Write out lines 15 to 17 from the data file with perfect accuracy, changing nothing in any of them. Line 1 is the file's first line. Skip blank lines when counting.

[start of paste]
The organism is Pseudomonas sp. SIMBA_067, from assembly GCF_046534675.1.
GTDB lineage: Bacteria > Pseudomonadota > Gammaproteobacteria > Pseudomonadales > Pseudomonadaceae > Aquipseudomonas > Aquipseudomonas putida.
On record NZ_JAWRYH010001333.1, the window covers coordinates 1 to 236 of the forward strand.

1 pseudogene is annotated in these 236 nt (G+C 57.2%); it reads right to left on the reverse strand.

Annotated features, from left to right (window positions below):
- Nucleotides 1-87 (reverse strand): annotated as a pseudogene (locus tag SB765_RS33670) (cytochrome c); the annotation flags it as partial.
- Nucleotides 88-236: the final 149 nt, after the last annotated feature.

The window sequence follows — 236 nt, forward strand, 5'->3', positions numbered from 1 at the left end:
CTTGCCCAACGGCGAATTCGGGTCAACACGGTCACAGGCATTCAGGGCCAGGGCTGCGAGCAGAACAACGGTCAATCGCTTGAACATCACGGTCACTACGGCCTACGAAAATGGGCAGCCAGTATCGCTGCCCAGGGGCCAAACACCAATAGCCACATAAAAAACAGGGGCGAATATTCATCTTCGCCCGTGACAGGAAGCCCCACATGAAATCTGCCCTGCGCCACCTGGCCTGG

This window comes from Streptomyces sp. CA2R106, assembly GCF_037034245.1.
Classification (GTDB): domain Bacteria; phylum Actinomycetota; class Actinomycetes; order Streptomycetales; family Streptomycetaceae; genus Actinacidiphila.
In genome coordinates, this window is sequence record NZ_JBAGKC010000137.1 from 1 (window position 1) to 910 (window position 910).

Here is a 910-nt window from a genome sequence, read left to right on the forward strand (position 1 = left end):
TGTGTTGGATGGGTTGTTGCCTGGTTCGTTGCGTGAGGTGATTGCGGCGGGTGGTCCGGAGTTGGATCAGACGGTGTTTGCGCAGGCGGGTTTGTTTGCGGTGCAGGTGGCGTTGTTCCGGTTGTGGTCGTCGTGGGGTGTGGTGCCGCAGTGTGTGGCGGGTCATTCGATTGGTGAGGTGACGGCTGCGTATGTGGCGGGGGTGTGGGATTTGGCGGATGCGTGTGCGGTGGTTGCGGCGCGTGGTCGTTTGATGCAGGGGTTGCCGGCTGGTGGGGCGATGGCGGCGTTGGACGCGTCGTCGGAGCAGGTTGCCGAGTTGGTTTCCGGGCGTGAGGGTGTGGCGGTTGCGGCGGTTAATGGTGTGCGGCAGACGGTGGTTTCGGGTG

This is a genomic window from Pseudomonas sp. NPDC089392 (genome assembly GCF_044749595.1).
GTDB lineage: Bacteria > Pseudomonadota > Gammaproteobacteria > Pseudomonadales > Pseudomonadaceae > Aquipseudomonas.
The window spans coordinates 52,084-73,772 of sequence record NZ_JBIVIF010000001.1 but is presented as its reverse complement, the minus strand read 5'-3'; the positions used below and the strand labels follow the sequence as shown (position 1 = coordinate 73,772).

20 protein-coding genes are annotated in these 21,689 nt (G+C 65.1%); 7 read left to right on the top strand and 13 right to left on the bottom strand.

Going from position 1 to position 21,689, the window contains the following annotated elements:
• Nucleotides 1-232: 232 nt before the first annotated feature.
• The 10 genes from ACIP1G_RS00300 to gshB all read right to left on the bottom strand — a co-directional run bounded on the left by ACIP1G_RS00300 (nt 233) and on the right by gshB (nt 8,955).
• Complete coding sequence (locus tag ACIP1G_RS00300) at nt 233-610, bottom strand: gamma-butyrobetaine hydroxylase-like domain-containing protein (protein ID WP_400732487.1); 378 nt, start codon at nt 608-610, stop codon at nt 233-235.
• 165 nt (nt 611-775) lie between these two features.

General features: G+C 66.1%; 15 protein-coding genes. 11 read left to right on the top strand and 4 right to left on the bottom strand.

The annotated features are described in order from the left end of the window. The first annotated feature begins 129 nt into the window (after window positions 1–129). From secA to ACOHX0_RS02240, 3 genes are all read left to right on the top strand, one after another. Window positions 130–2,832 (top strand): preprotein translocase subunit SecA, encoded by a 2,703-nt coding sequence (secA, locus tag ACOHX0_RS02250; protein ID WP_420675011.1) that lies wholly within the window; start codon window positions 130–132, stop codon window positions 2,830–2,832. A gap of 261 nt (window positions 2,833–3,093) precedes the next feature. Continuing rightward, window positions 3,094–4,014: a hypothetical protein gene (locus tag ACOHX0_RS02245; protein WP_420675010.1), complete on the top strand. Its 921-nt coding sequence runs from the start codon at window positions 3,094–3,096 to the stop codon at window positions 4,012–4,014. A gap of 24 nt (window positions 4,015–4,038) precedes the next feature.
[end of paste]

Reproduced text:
This is a genomic window from Pseudomonas sp. NPDC089392 (genome assembly GCF_044749595.1).
GTDB lineage: Bacteria > Pseudomonadota > Gammaproteobacteria > Pseudomonadales > Pseudomonadaceae > Aquipseudomonas.
The window spans coordinates 52,084-73,772 of sequence record NZ_JBIVIF010000001.1 but is presented as its reverse complement, the minus strand read 5'-3'; the positions used below and the strand labels follow the sequence as shown (position 1 = coordinate 73,772).